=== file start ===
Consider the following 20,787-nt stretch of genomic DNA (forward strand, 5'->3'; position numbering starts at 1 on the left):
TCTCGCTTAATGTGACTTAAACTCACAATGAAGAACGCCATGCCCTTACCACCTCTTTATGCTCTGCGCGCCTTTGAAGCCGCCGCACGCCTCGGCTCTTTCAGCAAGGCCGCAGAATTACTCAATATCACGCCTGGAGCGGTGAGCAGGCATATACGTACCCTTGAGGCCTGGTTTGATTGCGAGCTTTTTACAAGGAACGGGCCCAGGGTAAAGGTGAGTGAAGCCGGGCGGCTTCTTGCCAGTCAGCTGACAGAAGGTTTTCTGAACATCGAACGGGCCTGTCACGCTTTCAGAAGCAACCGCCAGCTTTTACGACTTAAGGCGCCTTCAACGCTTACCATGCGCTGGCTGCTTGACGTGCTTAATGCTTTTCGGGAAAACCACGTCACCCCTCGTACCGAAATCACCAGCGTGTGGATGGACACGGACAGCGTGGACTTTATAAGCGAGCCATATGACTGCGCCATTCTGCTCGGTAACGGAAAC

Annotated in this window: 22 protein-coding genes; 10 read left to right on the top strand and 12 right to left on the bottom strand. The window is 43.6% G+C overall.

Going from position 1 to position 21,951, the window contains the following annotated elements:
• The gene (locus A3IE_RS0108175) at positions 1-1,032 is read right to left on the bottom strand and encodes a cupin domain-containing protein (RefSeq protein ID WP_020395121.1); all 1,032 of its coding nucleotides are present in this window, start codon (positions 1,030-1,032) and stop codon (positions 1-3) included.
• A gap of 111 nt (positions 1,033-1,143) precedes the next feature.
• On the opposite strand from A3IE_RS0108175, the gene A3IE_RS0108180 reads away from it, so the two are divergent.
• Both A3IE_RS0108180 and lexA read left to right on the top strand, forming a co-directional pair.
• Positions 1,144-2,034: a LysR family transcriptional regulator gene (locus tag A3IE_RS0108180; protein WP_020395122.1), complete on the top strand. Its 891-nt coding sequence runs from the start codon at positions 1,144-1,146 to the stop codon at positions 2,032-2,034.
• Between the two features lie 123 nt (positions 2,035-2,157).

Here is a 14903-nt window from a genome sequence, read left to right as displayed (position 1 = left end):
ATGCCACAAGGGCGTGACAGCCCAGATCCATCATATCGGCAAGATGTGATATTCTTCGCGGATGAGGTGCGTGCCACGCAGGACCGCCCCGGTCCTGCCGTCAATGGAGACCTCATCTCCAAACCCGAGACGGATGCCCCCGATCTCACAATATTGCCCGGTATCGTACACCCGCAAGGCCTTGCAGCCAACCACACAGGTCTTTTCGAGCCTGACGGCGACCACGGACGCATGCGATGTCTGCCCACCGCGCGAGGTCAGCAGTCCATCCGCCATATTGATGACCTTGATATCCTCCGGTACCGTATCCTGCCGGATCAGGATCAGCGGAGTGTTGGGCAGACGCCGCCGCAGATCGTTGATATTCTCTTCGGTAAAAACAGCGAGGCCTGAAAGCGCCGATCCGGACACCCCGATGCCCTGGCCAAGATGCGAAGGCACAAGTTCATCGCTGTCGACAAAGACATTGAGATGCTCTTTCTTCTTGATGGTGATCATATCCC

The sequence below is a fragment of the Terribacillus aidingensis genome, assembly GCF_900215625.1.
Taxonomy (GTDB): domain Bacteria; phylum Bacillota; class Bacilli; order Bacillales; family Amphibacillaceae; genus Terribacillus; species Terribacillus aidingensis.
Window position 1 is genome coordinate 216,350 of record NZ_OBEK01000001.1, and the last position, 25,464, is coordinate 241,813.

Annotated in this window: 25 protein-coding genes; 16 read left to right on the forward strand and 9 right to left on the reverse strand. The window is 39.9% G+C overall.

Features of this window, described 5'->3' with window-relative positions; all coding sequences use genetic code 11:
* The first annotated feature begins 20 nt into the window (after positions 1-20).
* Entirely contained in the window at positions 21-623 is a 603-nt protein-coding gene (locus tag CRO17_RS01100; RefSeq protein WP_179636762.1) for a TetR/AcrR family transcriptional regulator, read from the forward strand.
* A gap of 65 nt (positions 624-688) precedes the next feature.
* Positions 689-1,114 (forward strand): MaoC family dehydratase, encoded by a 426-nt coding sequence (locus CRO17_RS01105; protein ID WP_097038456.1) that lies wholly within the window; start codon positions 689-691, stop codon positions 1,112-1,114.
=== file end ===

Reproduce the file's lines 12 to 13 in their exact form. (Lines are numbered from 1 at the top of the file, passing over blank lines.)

ATGCCACAAGGGCGTGACAGCCCAGATCCATCATATCGGCAAGATGTGATATTCTTCGCGGATGAGGTGCGTGCCACGCAGGACCGCCCCGGTCCTGCCGTCAATGGAGACCTCATCTCCAAACCCGAGACGGATGCCCCCGATCTCACAATATTGCCCGGTATCGTACACCCGCAAGGCCTTGCAGCCAACCACACAGGTCTTTTCGAGCCTGACGGCGACCACGGACGCATGCGATGTCTGCCCACCGCGCGAGGTCAGCAGTCCATCCGCCATATTGATGACCTTGATATCCTCCGGTACCGTATCCTGCCGGATCAGGATCAGCGGAGTGTTGGGCAGACGCCGCCGCAGATCGTTGATATTCTCTTCGGTAAAAACAGCGAGGCCTGAAAGCGCCGATCCGGACACCCCGATGCCCTGGCCAAGATGCGAAGGCACAAGTTCATCGCTGTCGACAAAGACATTGAGATGCTCTTTCTTCTTGATGGTGATCATATCCC

The sequence below is a fragment of the Terribacillus aidingensis genome, assembly GCF_900215625.1.